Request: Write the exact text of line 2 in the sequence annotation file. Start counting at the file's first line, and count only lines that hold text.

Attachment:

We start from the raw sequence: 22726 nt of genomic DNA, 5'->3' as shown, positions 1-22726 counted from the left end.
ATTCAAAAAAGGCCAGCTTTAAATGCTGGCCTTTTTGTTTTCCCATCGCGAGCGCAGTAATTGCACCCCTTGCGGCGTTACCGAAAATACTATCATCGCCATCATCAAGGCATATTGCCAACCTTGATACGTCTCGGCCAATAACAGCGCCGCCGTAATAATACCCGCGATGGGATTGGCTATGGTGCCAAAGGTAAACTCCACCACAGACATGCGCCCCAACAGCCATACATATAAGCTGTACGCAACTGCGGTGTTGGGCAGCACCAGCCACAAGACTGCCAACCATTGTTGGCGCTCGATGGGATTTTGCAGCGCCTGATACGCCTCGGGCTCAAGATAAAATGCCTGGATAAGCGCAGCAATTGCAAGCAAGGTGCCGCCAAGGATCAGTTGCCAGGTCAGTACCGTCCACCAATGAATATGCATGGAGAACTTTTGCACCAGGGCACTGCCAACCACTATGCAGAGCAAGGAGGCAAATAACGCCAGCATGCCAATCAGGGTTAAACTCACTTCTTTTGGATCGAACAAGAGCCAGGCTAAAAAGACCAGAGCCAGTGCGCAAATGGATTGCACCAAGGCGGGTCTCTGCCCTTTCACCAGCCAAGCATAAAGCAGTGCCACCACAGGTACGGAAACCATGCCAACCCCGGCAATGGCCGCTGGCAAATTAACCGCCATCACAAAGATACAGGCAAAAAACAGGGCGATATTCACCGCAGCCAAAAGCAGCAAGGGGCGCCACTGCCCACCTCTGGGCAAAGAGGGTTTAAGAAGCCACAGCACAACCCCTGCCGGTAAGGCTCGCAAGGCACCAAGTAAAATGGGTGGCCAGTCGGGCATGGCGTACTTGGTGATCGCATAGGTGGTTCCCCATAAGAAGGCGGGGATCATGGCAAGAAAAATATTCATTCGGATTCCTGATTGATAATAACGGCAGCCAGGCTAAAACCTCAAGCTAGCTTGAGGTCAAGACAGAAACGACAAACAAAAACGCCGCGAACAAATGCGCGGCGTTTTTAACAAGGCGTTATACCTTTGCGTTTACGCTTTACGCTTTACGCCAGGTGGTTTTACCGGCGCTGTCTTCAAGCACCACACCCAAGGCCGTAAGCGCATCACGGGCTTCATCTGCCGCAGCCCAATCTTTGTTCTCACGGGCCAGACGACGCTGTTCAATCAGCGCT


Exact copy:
ATTCAAAAAAGGCCAGCTTTAAATGCTGGCCTTTTTGTTTTCCCATCGCGAGCGCAGTAATTGCACCCCTTGCGGCGTTACCGAAAATACTATCATCGCCATCATCAAGGCATATTGCCAACCTTGATACGTCTCGGCCAATAACAGCGCCGCCGTAATAATACCCGCGATGGGATTGGCTATGGTGCCAAAGGTAAACTCCACCACAGACATGCGCCCCAACAGCCATACATATAAGCTGTACGCAACTGCGGTGTTGGGCAGCACCAGCCACAAGACTGCCAACCATTGTTGGCGCTCGATGGGATTTTGCAGCGCCTGATACGCCTCGGGCTCAAGATAAAATGCCTGGATAAGCGCAGCAATTGCAAGCAAGGTGCCGCCAAGGATCAGTTGCCAGGTCAGTACCGTCCACCAATGAATATGCATGGAGAACTTTTGCACCAGGGCACTGCCAACCACTATGCAGAGCAAGGAGGCAAATAACGCCAGCATGCCAATCAGGGTTAAACTCACTTCTTTTGGATCGAACAAGAGCCAGGCTAAAAAGACCAGAGCCAGTGCGCAAATGGATTGCACCAAGGCGGGTCTCTGCCCTTTCACCAGCCAAGCATAAAGCAGTGCCACCACAGGTACGGAAACCATGCCAACCCCGGCAATGGCCGCTGGCAAATTAACCGCCATCACAAAGATACAGGCAAAAAACAGGGCGATATTCACCGCAGCCAAAAGCAGCAAGGGGCGCCACTGCCCACCTCTGGGCAAAGAGGGTTTAAGAAGCCACAGCACAACCCCTGCCGGTAAGGCTCGCAAGGCACCAAGTAAAATGGGTGGCCAGTCGGGCATGGCGTACTTGGTGATCGCATAGGTGGTTCCCCATAAGAAGGCGGGGATCATGGCAAGAAAAATATTCATTCGGATTCCTGATTGATAATAACGGCAGCCAGGCTAAAACCTCAAGCTAGCTTGAGGTCAAGACAGAAACGACAAACAAAAACGCCGCGAACAAATGCGCGGCGTTTTTAACAAGGCGTTATACCTTTGCGTTTACGCTTTACGCTTTACGCCAGGTGGTTTTACCGGCGCTGTCTTCAAGCACCACACCCAAGGCCGTAAGCGCATCACGGGCTTCATCTGCCGCAGCCCAATCTTTGTTCTCACGGGCCAGACGACGCTGTTCAATCAGCGCT